There are a lot of moving pieces in 21st Century Fox’s report for the last three months of 2014, its fiscal Q2. But off the bat, investors likely will focus on the 20% increase in the company’s dividend which now comes to 30 cents per share – the stock is up 2.4% in initial post-market trading.

As for the basics: With about $5 billion from the November sale of Sky Italia and Sky Deutschland to BSkyB, reported net income came in at $6.21 billion from $1.21 billion in the last three months of 2013. Revenues fell 1.3% to $8.06 billion. Still, the top line exceeded Wall Street’s expectations for $7.36 billion. After factoring out one time items, earnings came in at 53 cents per share, well ahead of the 42 cents analysts anticipated.

“We delivered solid quarterly results despite continuing currency headwinds and ratings challenges at the Fox broadcast network,” CEO Rupert Murdoch says. The satellite sales and other transactions “further enhance our ability to drive long-term value for all of our shareholders.”

The cable networks delivered with revenues up 14.2% to $3.38 billion and cash flow up 11.7% to $1.16 billion. Fox says domestic affiliate revenues grew 19% with boosts from its new Fox Sports 1 and the consolidation of the New York Yankees’ YES Network. Domestic ad sales increased 11%. But expenses also were up as the company adjusted to pricey sports licensing agreements.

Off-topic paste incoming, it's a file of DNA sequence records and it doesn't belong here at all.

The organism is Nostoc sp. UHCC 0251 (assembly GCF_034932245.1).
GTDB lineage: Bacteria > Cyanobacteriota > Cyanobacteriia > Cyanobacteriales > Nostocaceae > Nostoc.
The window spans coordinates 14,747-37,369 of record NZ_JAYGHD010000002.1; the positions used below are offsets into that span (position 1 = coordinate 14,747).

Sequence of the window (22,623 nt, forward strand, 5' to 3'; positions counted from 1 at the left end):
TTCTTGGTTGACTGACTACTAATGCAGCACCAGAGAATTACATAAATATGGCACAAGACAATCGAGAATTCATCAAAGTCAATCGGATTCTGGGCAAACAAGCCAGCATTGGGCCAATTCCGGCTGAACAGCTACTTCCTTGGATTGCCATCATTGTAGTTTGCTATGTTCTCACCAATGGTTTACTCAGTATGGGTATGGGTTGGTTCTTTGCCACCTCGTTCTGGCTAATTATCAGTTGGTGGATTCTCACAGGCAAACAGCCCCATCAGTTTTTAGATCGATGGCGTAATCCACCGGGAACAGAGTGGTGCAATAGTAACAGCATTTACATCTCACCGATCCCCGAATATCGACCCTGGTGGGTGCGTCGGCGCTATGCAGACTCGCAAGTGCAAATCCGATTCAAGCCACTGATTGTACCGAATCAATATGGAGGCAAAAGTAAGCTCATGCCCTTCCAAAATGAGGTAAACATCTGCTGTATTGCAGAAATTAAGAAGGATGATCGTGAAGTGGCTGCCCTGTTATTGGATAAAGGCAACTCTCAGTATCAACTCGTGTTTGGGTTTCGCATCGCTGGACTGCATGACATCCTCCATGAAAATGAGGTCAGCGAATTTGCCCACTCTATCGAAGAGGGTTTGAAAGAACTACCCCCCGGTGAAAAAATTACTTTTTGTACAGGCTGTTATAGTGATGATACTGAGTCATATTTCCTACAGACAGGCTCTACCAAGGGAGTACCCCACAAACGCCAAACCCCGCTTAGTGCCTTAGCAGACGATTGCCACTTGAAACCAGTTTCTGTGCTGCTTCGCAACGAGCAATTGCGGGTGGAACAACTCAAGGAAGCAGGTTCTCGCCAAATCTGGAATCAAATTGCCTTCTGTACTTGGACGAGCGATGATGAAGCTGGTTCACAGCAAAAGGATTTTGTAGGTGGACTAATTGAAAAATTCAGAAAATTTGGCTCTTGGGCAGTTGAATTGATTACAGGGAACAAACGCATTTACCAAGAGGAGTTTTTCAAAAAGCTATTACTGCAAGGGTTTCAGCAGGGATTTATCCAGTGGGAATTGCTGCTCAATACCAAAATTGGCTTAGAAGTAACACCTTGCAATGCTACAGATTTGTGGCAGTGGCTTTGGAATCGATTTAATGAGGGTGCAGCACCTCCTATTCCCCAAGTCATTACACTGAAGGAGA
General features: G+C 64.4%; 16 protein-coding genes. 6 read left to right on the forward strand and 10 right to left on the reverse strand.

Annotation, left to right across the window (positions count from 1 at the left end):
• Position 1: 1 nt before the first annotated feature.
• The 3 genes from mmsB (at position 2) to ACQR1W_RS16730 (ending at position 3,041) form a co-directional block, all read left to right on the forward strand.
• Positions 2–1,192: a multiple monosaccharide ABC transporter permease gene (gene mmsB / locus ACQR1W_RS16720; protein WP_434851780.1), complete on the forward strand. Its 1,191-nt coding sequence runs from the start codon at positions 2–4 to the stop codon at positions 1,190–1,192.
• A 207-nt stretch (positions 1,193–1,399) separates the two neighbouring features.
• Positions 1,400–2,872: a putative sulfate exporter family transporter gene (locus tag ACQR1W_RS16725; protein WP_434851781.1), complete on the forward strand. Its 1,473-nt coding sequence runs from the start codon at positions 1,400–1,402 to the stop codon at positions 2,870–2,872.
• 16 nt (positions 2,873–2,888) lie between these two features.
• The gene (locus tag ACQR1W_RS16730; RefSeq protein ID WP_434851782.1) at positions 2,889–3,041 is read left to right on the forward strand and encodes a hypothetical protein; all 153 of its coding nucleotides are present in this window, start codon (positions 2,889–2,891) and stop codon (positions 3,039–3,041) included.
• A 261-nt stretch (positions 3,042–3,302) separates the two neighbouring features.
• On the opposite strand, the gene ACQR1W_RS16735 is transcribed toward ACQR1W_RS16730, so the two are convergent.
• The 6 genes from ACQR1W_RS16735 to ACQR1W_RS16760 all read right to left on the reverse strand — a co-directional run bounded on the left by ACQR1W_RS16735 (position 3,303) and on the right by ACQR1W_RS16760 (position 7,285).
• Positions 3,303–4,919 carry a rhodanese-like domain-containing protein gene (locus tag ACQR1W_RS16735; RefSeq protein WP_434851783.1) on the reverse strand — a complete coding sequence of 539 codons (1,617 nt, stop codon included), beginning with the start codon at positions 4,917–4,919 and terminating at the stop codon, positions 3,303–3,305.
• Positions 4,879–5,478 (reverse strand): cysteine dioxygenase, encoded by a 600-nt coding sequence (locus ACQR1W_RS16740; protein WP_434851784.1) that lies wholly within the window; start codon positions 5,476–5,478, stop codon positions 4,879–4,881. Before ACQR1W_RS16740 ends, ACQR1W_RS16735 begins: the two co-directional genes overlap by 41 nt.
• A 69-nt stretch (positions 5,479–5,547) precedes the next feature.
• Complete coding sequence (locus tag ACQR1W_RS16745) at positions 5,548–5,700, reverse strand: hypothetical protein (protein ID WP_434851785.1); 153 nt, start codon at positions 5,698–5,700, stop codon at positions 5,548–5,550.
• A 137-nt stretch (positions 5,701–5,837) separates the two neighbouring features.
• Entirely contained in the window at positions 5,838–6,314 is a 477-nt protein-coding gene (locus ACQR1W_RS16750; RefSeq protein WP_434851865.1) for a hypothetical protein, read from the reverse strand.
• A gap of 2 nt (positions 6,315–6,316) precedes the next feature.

The broadcast television unit numbers were a bit more complicated as revenues dropped slightly to $1.62 billion while cash flow was up 33% to $290 million. Ad sales fell 3%, which Fox attributes at least in part to lower ratings at the network, offset by gains in political advertising at its TV stations. The Fox network saw its expenses drop following the cancellation of X-Factor, the absence of Glee, and the shift of Major League Baseball Championship games to Fox Sports 1.

Filmed Entertainment also was mixed with improvements in its film releases offsetting weakness in television production. Revenues for the unit were up 11.1% to $2.75 billion but with virtually no change in cash flow at $336 million. The company cites successes with films including The Maze Runner and Gone Girl, but adds that it had fewer TV series with the absence of How I Met Your Mother, White Collar, and Glee.